Construction, except for the sleeve vents, went together really easily. With the tutorial, the sleeve vents were a breeze. The instructions were no help there. My one issue with the pattern is that the back facing seemed unnecessary. The lapel is cut on and then facing is sew on. The front facing pieces attach at the back and then get sewn into the seams below the pockets. The back facing is supposed to be attached to a cut out part on the front facing and then sewn into the seams on the shoulders and back neckline. It is likely my error with adding in the seam allowances (since I eyeball them when cutting out the pattern) and not using a lining, but the piece wasn’t necessary to me and could have been incorporated into the front facing piece which has a seam at the back anyway. I was able to sew the front facings to the back neckline and the shoulders without the back facing piece. Likely my error, but also possible not. I will see the result with a more stable knit since I plan to use a tan knit next time with blue piping.

TL:DR Review

  • Pattern: Burda Jersey Blazer #134 from August 2016 issue
  • Pros: Great size range. Jersey means comfort! Opportunity for customization. Love those princess seams.
  • Cons: A little long. Burda does tend to think that plus sized equals tall so I often have to shorten things. Unnecessary back facing piece possibly. Easy to draft out, though. Terrible instructions.
  • Make again?: YESYESYES
  • Rating: pink-star-black-md pink-star-black-mdpink-star-black-mdpink-star-black-md4/5 stars

 

Miss Bossy said McCall’s 7624…so I delivered…

Miss Bossy said make McCall’s 7624 so I made it!

You know, I never was one for being ordered around and told what to do. I can get really stubborn and dig my heels in before I listen to someone tell me what to do. But occasionally, I listen to and follow orders. When it makes sense, I am willing to do it. And sewing always makes sense to me. 😉

  

I chose view C but with the ties from view D. I love the sleeves in view B, but wanted something for summer. Before I started sewing, I had to do an FBA…ughhhhh. I have never done an FBA on a bodice with a cut on sleeve like this, but I was up for the challenge. I chose size 22, which has a 44 inch bust. The finished measurements have it at 49.5  inches (edit: oops forgot to input the finished measurements for size 22). My bust is at 51/2 depending on the time of the month. I did a 3 inch FBA to add 6 inches overall to give me the extra ease that the pattern calls for. I also added 4 inches to the back skirt and the front skirt panels as well as 3 inches to the waistband pieces. I did my best to maintain the original neckline on the bodice so that I could avoid gaping. I didn’t manage to do that completely. There is still some gaping in the neckline, but it is not too bad. I will account for that in the next version. The tutorial I used for the FBA is from the Closet Case Files sewalong for the Kalle shirtdress. It worked out really well. I think the only adjustment that I would make for the next version other than the neckline gaping would be to add a bit more to the front skirt panels to balance out the fullness in the back. Or…alternatively take out the extra inches in the back. We’ll see when I make it again.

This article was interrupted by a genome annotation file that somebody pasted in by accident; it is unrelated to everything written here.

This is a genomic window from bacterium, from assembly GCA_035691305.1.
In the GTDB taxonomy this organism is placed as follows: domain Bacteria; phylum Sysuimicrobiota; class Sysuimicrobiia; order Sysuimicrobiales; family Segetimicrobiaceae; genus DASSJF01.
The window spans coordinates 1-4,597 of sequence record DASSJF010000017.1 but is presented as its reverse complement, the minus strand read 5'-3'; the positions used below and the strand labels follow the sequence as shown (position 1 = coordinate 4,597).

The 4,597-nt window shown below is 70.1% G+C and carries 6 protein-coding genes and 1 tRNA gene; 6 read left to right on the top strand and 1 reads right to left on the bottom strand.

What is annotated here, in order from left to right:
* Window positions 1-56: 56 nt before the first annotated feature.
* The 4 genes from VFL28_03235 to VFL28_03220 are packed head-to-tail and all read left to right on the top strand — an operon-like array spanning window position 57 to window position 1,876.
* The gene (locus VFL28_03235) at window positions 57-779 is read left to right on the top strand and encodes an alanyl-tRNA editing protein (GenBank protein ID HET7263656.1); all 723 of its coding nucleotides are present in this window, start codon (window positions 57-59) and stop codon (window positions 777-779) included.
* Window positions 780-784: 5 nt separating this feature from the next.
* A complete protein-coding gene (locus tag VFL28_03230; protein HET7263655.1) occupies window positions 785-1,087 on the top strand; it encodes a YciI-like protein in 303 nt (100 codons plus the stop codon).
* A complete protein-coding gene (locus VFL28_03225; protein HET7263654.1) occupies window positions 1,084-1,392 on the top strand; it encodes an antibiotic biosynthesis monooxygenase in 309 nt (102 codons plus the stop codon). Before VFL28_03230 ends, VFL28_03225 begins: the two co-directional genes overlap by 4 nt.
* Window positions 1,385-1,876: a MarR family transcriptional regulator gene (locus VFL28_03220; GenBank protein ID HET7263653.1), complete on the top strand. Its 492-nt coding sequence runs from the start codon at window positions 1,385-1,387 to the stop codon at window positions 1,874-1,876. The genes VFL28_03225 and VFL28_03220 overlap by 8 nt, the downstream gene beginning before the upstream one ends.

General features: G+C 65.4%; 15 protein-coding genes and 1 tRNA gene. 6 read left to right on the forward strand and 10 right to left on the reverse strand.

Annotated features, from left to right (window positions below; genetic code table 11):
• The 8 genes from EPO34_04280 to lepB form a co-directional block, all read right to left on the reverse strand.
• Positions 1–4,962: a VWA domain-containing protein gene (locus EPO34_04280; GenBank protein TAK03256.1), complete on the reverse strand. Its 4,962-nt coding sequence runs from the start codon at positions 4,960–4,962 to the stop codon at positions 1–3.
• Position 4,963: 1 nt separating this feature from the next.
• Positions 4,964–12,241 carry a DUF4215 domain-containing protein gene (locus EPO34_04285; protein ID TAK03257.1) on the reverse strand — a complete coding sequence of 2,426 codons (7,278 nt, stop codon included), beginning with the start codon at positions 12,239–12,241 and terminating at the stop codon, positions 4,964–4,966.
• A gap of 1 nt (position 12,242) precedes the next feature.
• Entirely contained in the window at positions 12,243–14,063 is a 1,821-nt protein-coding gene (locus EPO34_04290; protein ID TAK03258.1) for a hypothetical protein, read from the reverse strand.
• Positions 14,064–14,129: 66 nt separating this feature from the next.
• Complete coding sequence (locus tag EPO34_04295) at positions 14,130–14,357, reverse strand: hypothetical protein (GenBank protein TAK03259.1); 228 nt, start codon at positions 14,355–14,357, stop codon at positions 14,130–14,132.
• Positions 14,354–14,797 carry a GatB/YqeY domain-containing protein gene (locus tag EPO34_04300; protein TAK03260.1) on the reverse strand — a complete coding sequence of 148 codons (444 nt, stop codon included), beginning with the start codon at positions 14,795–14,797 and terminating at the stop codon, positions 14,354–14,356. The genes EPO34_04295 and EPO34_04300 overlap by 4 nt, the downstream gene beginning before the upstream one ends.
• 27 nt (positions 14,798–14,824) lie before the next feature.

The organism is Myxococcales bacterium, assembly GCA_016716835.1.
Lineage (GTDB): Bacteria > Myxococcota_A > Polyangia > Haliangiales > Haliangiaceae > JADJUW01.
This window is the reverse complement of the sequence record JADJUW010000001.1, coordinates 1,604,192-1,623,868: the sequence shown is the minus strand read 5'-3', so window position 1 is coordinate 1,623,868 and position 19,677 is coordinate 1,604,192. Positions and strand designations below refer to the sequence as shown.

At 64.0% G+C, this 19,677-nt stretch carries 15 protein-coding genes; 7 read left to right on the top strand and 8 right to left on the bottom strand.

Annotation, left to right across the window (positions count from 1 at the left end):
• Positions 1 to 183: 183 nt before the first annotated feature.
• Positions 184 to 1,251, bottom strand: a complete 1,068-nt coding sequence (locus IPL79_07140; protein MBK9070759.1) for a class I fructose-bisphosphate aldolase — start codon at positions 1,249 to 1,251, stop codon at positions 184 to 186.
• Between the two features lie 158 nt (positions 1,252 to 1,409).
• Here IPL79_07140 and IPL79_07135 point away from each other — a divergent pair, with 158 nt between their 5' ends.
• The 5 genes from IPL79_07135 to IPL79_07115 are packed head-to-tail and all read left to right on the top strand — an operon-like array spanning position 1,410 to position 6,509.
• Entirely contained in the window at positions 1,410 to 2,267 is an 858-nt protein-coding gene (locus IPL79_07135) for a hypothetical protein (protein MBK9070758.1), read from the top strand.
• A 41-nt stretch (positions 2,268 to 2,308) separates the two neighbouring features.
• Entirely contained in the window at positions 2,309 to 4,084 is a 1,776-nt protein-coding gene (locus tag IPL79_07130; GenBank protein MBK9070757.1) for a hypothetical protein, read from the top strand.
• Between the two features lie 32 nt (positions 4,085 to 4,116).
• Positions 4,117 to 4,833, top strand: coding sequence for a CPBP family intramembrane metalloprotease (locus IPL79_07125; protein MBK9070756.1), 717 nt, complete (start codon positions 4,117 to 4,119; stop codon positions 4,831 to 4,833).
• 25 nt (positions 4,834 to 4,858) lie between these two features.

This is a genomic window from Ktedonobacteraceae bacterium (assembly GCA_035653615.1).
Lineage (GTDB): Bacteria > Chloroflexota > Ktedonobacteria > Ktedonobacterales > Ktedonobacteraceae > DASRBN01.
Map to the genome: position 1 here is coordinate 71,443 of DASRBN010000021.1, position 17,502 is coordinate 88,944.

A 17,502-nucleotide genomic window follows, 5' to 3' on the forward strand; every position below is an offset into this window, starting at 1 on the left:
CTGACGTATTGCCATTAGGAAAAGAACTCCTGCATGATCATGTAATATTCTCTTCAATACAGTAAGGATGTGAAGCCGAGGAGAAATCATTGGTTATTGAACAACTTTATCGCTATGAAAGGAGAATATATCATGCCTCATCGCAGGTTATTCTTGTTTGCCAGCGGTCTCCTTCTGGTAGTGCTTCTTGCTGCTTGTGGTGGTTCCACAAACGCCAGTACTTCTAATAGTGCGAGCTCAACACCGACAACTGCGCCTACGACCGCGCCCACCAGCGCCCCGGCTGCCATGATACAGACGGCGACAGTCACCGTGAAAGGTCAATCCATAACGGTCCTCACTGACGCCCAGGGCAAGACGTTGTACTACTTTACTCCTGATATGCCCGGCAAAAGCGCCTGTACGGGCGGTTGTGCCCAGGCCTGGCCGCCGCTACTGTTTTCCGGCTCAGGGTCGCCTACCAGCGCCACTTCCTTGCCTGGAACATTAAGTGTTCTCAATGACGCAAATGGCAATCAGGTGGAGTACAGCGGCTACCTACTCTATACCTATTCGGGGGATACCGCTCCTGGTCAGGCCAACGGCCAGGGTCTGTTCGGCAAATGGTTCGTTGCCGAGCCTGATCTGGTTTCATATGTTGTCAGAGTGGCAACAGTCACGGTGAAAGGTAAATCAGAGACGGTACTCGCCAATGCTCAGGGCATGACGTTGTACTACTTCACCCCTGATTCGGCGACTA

What else can I say? I just really really really love this dress! It looks fucking fantastic on me!

  

You can see how much I love this dress from these pictures.

  

And the sheer number of pictures I took!

  

The fabric I used is rayon fabric from Fabricland/Fabricville. It was lovely to sew with and pressed beautifully.

I think this will be a summer fixture in my wardrobe!

TL:DR Review

  • Pattern: McCall’s 7624 
  • Pros: Possibly the perfect summer dress with loose sleeves, drapey skirt, and elastic back for comfort.
  • Cons: Let’s talk about how crappy that size range is! 44 bust? Gimme a break, McCall’s. Your size range is the worst! Patterns rarely go above size 22/44 inch bust. McCall’s better wake up and start seeing the plus sized market!
  • Make again?: Absolutely! I love it. I just need to fix the neckline gaping a bit more and I may or may not make an alteration to the skirt fullness.